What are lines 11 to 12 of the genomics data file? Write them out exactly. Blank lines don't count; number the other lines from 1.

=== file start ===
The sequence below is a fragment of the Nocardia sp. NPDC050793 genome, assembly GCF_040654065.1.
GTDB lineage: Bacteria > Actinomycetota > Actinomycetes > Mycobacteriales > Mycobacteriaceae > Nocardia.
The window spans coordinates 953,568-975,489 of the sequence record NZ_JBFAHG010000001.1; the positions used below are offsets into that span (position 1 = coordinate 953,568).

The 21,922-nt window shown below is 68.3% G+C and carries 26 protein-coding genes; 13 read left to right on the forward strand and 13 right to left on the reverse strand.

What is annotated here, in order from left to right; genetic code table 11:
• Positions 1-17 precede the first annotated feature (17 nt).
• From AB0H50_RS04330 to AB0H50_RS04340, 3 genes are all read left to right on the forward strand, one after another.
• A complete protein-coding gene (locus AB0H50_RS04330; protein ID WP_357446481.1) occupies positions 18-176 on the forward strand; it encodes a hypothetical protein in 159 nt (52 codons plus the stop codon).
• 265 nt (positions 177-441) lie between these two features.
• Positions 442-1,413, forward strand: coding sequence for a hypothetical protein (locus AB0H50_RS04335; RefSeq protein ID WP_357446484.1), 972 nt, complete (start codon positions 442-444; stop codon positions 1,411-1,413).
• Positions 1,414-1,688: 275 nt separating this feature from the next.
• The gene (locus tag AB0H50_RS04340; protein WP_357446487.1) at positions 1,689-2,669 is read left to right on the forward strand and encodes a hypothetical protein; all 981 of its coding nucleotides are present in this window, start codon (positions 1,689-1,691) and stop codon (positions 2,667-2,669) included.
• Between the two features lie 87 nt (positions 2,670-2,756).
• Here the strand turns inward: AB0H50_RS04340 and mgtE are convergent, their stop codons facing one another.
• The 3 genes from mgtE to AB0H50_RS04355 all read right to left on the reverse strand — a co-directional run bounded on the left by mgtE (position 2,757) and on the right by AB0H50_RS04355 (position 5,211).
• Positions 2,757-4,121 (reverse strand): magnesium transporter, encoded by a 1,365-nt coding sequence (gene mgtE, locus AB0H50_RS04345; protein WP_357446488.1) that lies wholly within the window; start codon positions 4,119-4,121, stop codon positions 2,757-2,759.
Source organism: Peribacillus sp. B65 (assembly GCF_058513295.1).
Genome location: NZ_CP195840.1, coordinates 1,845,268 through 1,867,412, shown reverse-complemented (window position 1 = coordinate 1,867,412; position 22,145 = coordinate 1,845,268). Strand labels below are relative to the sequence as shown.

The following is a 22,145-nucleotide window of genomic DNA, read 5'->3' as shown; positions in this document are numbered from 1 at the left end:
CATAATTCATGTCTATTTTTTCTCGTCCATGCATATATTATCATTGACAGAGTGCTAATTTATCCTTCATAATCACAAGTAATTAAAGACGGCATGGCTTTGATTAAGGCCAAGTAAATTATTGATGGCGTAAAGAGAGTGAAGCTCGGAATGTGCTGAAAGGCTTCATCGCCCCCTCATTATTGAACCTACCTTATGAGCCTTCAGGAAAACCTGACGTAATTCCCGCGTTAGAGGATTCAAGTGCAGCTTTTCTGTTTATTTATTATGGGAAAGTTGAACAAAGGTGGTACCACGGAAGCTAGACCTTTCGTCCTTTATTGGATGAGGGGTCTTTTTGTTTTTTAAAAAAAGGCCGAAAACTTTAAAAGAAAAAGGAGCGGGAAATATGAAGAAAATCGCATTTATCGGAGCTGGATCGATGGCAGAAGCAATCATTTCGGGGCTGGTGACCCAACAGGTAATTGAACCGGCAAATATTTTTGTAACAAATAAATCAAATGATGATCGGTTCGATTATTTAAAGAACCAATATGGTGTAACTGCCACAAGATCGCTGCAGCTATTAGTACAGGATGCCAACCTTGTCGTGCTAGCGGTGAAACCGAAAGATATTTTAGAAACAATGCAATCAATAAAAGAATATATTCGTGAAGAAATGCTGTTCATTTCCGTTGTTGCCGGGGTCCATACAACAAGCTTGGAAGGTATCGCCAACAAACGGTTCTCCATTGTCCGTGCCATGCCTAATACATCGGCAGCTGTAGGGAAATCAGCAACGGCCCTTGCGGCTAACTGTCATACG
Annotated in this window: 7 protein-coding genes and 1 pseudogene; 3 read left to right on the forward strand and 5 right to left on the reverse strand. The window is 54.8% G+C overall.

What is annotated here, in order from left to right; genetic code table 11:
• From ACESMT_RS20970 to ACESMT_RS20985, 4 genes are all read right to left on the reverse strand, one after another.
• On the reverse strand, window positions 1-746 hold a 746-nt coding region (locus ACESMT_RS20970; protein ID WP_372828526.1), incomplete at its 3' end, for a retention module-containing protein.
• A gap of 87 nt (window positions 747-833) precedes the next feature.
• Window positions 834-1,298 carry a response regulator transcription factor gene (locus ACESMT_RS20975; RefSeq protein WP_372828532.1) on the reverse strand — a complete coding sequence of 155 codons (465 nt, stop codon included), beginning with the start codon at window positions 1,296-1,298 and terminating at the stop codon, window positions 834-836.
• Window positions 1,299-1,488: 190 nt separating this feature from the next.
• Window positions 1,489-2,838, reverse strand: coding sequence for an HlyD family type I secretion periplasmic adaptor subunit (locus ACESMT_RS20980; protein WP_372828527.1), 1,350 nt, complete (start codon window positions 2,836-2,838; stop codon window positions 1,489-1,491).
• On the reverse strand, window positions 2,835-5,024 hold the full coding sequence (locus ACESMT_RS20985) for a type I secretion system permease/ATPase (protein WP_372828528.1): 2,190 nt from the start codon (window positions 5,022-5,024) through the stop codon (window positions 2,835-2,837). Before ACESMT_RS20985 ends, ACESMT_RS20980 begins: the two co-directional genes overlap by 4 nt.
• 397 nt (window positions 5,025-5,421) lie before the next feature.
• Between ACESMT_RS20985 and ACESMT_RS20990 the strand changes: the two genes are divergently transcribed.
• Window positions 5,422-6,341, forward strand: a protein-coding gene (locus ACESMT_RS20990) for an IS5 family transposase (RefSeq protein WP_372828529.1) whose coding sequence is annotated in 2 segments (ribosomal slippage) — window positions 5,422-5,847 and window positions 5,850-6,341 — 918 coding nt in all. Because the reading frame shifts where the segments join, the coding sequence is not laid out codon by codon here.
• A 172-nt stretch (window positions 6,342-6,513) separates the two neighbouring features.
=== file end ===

• Positions 1,414-1,688: 275 nt separating this feature from the next.
• The gene (locus tag AB0H50_RS04340; protein WP_357446487.1) at positions 1,689-2,669 is read left to right on the forward strand and encodes a hypothetical protein; all 981 of its coding nucleotides are present in this window, start codon (positions 1,689-1,691) and stop codon (positions 2,667-2,669) included.